The resurrection of Lazarus

In the lectionary this past Sunday, John 11 was the gospel text. I did not realize that most of the gospel texts for this Lenten season came from the book of John, which was interesting, only because I have been reading the book of John over the last few weeks, not even realizing that some of the signs of Jesus in John’s gospel were the focus of Lent.

As I sat and listened to my pastor work through John 11, I looked again at it, thinking about the entire narrative that John was trying to tell, which culminated ultimately in the death and resurrection of Jesus as Israel’s Messiah or King.

Just before this chapter begins, Jesus has narrowly escaped arrest by the Judeans again in the city of Jerusalem. The Judeans were the power-holders of the time, from whom the Pharisees were a part. These were the people closest to the center of political, religious, and economic power in the capital, Jerusalem. They had wanted Jesus in chapter 10 to claim to be the Messiah, or the new king, which would warrant them to arrest him and report him to the Roman authorities who would then kill him for claiming to be King rather than Caesar. However, Jesus continues to challenge them, telling them that they should look at the work that he has been doing and make the decision themselves, based on their knowledge of the scriptures. He does this because he knows that they will not relinquish their power in order to name Jesus as the coming Messiah because it would endanger them as much as him. They want to stay close to Rome so that they do not lose the working relationship that they have currently with the Roman empire. Claimed-to-be messiahs and their rebellions have already been crushed previously by the Roman empire, so the Judeans are not going to let their power be taken from them.

After Jesus narrowly escapes arrest, he goes to the wilderness on other side of the Jordan river from Jerusalem, keeping himself under the radar for the meantime from the Judeans and Pharisees, who are still on the prowl. While he is out there, messengers from his cousins, Mary, Martha, and Lazarus, come to meet him and ask him to come visit them because Lazarus is sick. Jesus’s cousins are from Bethany, a village just outside of the city of Jerusalem. When the disciples hear Jesus say that they’re going back to Bethany to see his family, Thomas speaks for everyone that they may as well go and die with him because last time that they went to Jerusalem, they were nearly killed as well for being Jesus’ followers.

When they arrive there, Lazarus has been dead four days already. At that time, common knowledge was that the spirit stayed with the body for 3 days after death, and then left. Lazarus is really, really dead now, having no chance of being resurrected. Jesus first meets Martha on his way to their house. In their meeting, she is not fully understanding what Jesus is telling her about raising her brother, but she does make a radical statement by claiming that Jesus is Israel’s messiah, promised from many years before. Good thing none of the Judeans had followed her out to meet Jesus; otherwise she would have been reprimanded for her false statements and lumped in with Jesus and his followers.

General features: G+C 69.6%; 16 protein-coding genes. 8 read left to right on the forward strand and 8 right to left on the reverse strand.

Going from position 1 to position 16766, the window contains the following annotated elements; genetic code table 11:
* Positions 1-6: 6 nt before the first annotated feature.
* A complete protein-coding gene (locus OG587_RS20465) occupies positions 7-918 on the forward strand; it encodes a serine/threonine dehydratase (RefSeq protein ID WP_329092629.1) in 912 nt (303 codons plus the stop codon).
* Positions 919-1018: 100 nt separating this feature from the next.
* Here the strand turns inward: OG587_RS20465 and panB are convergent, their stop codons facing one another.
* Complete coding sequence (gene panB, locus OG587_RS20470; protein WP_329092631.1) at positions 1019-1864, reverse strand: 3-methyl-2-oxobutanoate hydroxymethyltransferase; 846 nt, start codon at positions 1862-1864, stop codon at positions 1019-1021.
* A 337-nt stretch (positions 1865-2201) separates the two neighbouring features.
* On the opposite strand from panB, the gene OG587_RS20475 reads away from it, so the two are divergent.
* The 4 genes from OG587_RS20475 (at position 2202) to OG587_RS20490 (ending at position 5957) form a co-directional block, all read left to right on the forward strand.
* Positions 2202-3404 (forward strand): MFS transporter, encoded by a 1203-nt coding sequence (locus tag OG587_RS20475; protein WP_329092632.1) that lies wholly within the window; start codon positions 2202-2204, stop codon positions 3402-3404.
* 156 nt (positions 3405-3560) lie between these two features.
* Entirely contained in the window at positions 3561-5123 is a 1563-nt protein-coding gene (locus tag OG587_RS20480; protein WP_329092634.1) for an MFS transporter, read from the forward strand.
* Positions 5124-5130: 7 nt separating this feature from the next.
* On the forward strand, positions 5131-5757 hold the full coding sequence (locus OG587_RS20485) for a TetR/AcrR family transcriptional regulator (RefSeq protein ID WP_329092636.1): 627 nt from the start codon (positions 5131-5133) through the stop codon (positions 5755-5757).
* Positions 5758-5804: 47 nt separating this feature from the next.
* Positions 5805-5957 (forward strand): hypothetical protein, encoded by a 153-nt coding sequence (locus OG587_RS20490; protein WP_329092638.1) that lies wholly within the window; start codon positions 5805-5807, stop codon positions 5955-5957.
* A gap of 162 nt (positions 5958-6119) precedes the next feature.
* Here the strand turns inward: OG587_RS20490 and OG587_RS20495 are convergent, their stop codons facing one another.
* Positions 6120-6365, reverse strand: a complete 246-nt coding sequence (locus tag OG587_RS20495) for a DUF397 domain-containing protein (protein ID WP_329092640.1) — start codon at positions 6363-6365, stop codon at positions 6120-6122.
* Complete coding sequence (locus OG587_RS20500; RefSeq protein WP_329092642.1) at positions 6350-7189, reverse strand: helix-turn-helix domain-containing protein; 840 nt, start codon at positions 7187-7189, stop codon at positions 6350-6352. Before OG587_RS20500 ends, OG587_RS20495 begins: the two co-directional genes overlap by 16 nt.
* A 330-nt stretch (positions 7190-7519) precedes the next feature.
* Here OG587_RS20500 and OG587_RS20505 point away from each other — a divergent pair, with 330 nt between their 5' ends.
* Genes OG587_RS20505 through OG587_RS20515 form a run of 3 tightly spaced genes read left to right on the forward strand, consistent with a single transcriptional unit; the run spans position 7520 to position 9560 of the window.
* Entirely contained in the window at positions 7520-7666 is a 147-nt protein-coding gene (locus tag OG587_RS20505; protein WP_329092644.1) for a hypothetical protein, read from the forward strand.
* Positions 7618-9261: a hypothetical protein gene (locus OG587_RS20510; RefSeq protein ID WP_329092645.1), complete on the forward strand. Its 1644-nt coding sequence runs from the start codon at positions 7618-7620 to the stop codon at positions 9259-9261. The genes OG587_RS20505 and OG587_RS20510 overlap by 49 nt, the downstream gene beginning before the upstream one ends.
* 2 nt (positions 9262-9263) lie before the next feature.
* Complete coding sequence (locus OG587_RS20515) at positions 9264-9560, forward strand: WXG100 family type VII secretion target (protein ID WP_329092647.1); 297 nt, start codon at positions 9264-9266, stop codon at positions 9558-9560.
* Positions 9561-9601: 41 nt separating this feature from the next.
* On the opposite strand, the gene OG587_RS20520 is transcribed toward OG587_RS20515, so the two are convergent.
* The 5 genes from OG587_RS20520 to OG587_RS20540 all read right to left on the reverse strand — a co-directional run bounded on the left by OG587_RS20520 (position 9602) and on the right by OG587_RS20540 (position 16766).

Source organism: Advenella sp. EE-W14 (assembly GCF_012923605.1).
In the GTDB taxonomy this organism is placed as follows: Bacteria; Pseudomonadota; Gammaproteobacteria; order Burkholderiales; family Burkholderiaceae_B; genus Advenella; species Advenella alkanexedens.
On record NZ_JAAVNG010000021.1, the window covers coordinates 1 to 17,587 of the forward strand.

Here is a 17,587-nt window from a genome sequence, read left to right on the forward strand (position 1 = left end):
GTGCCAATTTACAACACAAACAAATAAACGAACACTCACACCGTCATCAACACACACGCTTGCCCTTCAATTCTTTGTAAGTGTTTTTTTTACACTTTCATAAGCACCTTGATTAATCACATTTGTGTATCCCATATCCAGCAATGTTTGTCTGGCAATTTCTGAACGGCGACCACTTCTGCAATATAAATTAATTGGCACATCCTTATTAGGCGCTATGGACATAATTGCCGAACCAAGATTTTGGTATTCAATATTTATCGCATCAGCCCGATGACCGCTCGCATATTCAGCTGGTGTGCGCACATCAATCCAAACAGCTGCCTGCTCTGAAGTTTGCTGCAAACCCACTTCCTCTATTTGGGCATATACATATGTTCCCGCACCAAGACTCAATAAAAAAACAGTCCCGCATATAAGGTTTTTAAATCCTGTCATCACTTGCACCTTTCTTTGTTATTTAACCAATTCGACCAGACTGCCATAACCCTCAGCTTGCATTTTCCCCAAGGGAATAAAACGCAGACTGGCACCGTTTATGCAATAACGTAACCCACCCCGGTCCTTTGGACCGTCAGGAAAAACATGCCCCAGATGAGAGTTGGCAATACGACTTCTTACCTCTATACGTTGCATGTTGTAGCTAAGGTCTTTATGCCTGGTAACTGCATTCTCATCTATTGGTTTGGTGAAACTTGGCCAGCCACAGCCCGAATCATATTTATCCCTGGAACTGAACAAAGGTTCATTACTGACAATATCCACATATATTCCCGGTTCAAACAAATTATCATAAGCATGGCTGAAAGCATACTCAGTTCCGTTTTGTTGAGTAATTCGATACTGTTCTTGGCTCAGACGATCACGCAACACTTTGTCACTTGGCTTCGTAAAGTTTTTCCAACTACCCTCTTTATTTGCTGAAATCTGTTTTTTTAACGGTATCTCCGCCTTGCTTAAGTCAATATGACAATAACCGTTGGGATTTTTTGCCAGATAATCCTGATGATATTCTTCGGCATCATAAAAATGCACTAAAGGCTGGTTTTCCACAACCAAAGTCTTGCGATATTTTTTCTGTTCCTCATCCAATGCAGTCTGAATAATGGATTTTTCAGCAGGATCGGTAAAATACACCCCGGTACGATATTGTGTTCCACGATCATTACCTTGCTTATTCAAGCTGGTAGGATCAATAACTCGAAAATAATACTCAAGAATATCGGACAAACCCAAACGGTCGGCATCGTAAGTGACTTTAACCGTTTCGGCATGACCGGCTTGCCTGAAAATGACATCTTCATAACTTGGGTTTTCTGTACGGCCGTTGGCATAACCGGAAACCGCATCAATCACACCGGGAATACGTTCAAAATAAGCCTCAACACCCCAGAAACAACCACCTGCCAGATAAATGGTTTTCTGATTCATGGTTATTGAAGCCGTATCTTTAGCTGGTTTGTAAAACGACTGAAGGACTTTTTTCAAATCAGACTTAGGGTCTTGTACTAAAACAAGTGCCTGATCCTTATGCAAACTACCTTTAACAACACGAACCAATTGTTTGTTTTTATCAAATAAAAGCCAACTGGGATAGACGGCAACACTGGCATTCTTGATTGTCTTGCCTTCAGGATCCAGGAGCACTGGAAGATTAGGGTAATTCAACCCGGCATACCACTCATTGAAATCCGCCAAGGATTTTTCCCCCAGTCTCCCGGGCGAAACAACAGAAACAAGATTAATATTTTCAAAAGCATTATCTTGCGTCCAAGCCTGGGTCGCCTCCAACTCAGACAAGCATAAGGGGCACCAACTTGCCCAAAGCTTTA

She leaves her meeting with Jesus to go tell Mary that Jesus has arrived. Mary gets up right away to go see Jesus with a group of Judeans just behind her. The tension is building here because Jesus knows that he is going to encounter Judeans in this part of the country, but what conflict and fear this meeting might bring is hard to tell. When they meet, Jesus is moved by the mourning of Mary and the Judeans who have come with her, and he joins with them weeping with them. The Judeans admire his transparency, but they are critical of his appearance because they have seen the signs he has done and wonder why he couldn’t have stopped Lazarus from dying.

Jesus then moves to the tomb and raises Lazarus from the dead, much to the amazement of everyone there, including some of the Judeans, who come to believe in him as the Messiah though they were the ones who wanted to kill him in the previous chapter. Others, who are still committed to arresting and killing him, report back to the Sanhedrin, which is the overseeing group of priests and religious leaders in Jerusalem. Seeing that Jesus is a mighty man of God, who may start to gain some undue attention from the Roman authorities, the Jewish leaders decide that only by killing him will the Jewish nation be saved from utter destruction by the Roman empire. Rome could not stand to have another King, especially one coming from an area of the empire that they had had trouble with before. That is why Caiaphas, the leading chief priest says that one man must be sacrificed to save the nation. What Caiaphas doesn’t realize is that he is ironically predicting his own defeat and the saving power of God coming into play in the crucifixion and resurrection of Jesus on Easter. Masterfully, God works good out of the evil intentions that the ruling authorities have toward the Messiah.


~ by randallkoehler on April 7, 2017.

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